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The first language acquisition of nominal inflection in Northern East Cree: Possessives and nouns

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Title:The first language acquisition of nominal inflection in Northern East Cree: Possessives and nouns
Authors:Henke, Ryan
Contributors:Deen, Kamil U. (advisor)
Linguistics (department)
Keywords:Linguistics
Language
Date Issued:2020
Publisher:University of Hawai'i at Manoa
Abstract:This dissertation describes the first language (L1) acquisition of nominal inflection in Northern East Cree (NEC), a member of the Cree-Innu-Naskapi dialect complex within the Algonquian language family, which is spoken in four Eeyou Istchee communities in Northern Québec. The category of nominals includes nouns, demonstratives, and pronouns, where nouns inflect with templatic morphology involving one prefix and four suffix positions. This study focuses primarily upon nouns within possessive constructions, which entail the richest range of inflectional possibilities and mark multiple inflectional features of both possessees and possessors—including grammatical animacy, obviation, and number. This is the first dedicated study of the L1 acquisition of possessive marking within a polysynthetic language, and this dissertation aims to provide findings to inform linguistic science as well as community-centered efforts in L1 development and language revitalization.
Data come from the corpus of the Chisasibi Child Language Acquisition Study (CCLAS), a collection of naturalistic video recordings. These recordings represent the speech of three children—Ani (age 2;01.12–4;03.07), Daisy (3;08.10–5;10.02), and Billy (4;05.04–5;10.06)—as well as of one adult who interacts with each of the children.
This dissertation revolves around three primary research questions, which center on the characteristics of nominal inflection in child-directed speech; the expression of possession by children before they acquire the adult-like usage of nominal inflection; and the path of emergence for each templatic position and its morphological components over time. In answering these research questions, the chapters largely proceed along the inflectional template for NEC nouns, analyzing child-directed speech and then the speech of each child. After describing the overall landscape of the data, the examination turns to the prefix marking the person of the possessor; the possessive suffix; the suffixes marking a plural or obviative possessor; and the final affixal position, which can carry either a locative suffix or a multiple-exponence suffix marking interacting categories of animacy, obviation, and number.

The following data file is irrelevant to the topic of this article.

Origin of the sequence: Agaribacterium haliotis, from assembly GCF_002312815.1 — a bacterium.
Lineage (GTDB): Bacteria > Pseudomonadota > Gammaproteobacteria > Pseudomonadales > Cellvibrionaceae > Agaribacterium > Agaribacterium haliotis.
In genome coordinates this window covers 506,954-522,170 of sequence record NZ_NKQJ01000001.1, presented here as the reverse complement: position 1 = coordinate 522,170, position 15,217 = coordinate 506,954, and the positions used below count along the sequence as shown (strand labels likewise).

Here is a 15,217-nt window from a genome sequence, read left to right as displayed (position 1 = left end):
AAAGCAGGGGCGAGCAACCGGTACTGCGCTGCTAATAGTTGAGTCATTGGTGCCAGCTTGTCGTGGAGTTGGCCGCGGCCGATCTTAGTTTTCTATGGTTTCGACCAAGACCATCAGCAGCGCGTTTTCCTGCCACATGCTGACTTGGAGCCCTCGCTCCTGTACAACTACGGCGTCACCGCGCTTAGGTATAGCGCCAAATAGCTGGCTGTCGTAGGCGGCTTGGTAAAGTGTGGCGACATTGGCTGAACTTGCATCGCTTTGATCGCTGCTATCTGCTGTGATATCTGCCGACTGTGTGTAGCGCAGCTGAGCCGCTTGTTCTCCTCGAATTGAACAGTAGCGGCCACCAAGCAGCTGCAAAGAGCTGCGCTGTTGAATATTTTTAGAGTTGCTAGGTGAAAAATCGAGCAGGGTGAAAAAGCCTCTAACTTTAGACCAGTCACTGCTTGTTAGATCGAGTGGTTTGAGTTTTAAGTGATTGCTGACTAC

Findings show that child-directed speech employs all of the affixal positions for nouns and all of their component morphemes, and although not all inflectional categories and values are equally represented, the input provides children with the necessary evidence to identify the presence, function, and distribution of all inflectional morphology. The youngest child begins expressing possession by omitting noun inflection, and she tends to use demonstratives instead of nouns as possessees. Each of the three children demonstrate different levels of productive usage with various inflectional morphemes, which is at least in some part attributable to differences in age as well as to the inter-child variability common in L1 acquisition. Child production may have some connections to patterns in the input, such as the frequency of word forms and inflectional morphemes, but the children also show a command of NEC inflection with English borrowings, which is a relatively uncommon pattern in the child-directed speech within the CCLAS corpus.
Pages/Duration:408 pages
URI:http://hdl.handle.net/10125/69015
Rights:All UHM dissertations and theses are protected by copyright. They may be viewed from this source for any purpose, but reproduction or distribution in any format is prohibited without written permission from the copyright owner.
Appears in Collections: Ph.D. - Linguistics


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